Canine Development Center Update

By Rachelle Kniffen

Published in: Update - Issue 2 - 2016 »   

The new puppy area can house up to 10 litters in
dual-sided puppy bays, three of which open up to
outdoor play areas. The low walls allow the puppy
care attendants to see and hear the puppies to
ensure their health and safety.

On June 7, we were thrilled to announce that we had reached our $14.5 million campaign goal for the Canine Development Center!

We were able to reach this goal through hundreds of donations, large and small, from our generous supporters. The Lions made a big fundraising impact with donations, pledges and grants totaling $2.43 million. We were taken to the top by a grant from the Edward T. and Ellen K. Dryer Foundation.

Any additional donations received beyond the $14.5 million goal that are designated in support of the Canine Development Center will be utilized to support the ongoing operations of the Canine Center.

Naming opportunities are still available. Please contact Melissa Weisse, CFRE, chief philanthropy officer at 248/659.5029 to learn how you can make a lasting impact for the Canine Center.

Phases 1 and 2 are complete!

Dog Care Attendant Mike Johnson takes full
advantage of the large, open area in village 2 to
play with a group of dogs in for training. The
area offers ample room for staff and volunteers to
groom, practice T-Touch (specialized dog massage)
and interact with the dogs, which helps to lower
their stress levels. The housing suites on the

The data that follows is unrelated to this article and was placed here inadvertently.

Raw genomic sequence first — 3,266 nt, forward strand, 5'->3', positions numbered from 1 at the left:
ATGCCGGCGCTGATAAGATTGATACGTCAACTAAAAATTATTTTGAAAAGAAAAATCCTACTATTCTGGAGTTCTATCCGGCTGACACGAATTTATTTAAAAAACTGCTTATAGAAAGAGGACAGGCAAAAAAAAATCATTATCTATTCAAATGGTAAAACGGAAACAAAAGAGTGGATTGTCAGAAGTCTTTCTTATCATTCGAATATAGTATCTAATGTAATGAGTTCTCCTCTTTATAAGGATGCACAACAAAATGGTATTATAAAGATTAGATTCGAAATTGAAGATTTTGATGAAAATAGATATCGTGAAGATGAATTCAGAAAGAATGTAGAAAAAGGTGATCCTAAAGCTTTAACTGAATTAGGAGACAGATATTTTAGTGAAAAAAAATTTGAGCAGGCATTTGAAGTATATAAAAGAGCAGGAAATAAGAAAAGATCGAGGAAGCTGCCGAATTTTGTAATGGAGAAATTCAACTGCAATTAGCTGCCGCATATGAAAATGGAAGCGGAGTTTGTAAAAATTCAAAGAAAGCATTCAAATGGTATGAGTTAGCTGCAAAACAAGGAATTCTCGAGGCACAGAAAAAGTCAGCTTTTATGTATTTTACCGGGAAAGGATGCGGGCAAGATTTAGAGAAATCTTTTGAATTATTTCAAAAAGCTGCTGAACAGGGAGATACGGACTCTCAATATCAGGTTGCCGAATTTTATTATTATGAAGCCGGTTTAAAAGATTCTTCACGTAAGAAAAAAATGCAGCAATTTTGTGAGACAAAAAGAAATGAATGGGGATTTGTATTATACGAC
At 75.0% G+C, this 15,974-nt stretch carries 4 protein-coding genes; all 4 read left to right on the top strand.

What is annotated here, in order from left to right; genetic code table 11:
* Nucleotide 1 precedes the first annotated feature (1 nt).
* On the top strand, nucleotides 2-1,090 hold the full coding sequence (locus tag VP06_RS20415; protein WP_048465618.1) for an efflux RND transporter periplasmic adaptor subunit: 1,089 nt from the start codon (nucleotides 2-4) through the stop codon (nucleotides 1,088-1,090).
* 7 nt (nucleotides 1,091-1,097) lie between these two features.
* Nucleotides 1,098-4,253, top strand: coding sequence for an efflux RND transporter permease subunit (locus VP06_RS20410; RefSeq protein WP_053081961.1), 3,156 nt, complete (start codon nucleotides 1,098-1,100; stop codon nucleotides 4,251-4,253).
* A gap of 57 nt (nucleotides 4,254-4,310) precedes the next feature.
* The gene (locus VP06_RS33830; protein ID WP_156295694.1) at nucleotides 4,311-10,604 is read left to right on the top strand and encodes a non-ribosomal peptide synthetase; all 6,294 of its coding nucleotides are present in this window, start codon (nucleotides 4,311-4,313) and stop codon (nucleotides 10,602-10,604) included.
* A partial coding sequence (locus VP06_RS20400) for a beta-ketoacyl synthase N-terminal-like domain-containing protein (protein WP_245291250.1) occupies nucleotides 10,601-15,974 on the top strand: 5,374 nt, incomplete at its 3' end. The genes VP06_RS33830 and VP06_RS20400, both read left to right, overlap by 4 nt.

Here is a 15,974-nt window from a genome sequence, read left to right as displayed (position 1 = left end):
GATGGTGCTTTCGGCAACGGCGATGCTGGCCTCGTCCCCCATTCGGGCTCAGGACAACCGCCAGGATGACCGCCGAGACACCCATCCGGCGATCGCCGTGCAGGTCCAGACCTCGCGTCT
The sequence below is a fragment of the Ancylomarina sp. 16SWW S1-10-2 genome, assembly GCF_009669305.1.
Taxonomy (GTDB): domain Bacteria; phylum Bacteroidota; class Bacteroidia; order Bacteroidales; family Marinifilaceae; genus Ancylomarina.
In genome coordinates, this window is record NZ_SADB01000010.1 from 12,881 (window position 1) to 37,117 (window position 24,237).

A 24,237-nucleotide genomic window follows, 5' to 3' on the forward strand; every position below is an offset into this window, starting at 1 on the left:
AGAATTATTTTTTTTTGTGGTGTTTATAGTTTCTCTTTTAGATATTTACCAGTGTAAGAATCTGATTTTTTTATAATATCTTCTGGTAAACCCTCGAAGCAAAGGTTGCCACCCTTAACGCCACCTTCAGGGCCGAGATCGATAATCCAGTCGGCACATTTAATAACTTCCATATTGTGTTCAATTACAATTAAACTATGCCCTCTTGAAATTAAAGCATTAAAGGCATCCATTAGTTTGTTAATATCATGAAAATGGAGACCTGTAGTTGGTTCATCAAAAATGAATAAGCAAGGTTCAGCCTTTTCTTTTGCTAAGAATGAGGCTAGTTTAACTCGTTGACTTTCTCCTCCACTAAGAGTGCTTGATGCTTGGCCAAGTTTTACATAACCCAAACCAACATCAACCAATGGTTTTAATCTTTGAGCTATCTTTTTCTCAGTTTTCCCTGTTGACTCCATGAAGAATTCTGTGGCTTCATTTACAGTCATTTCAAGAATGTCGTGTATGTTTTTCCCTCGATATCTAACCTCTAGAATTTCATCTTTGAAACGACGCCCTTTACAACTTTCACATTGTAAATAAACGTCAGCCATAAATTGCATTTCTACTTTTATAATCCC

perimeter of the room are large enough to house
two dogs per suite when the dogs show a
preference for cohabitation.

With the recent completion of Phase 2 of the Canine Center, we are now utilizing our new veterinary clinic, puppy area, breeding stock area and five housing villages for our dogs in training.

Phase 3

Construction continues

We were excited to start demolition on the final phase of construction before the end of May. This is the most critical phase of the project because this wing of the building sits over a basement and there are limits on the equipment that can be used to remove debris during demolition. Immediately after demolition in each bay is complete (there are nine bays in all), construction crews will start installing new walls, ceilings and floors. This means that demolition and construction will take place simultaneously in a very confined space.

We anticipate the final phase will be complete in October 2016.

To view more pictures of the facility, go to

Dr. David Smith, director of canine care, and Roseann Follebout, veterinary technician, prep a dog for surgery while Dr. Kelly Wilson, assistant director of canine care, completes an operation in the surgical suite. The new veterinary clinic is 35% larger, allowing for needed space to simultaneously conduct dog exams, dental procedures and surgeries.

The larger clinic includes a dedicated endoscopy room. Our veterinarians can do upper endoscopies, colonoscopies, bronchoscopies and gastroscopies. In this photo Dr. Smith is aided by Breeding Specialist Stacey Booms and Breeding & Puppy Care Attendant Rachel Webber during a transcervical insemination procedure.

Veterinary Technician Kristen Harmon ensures that the dog she is X-raying is properly positioned and safe during the procedure.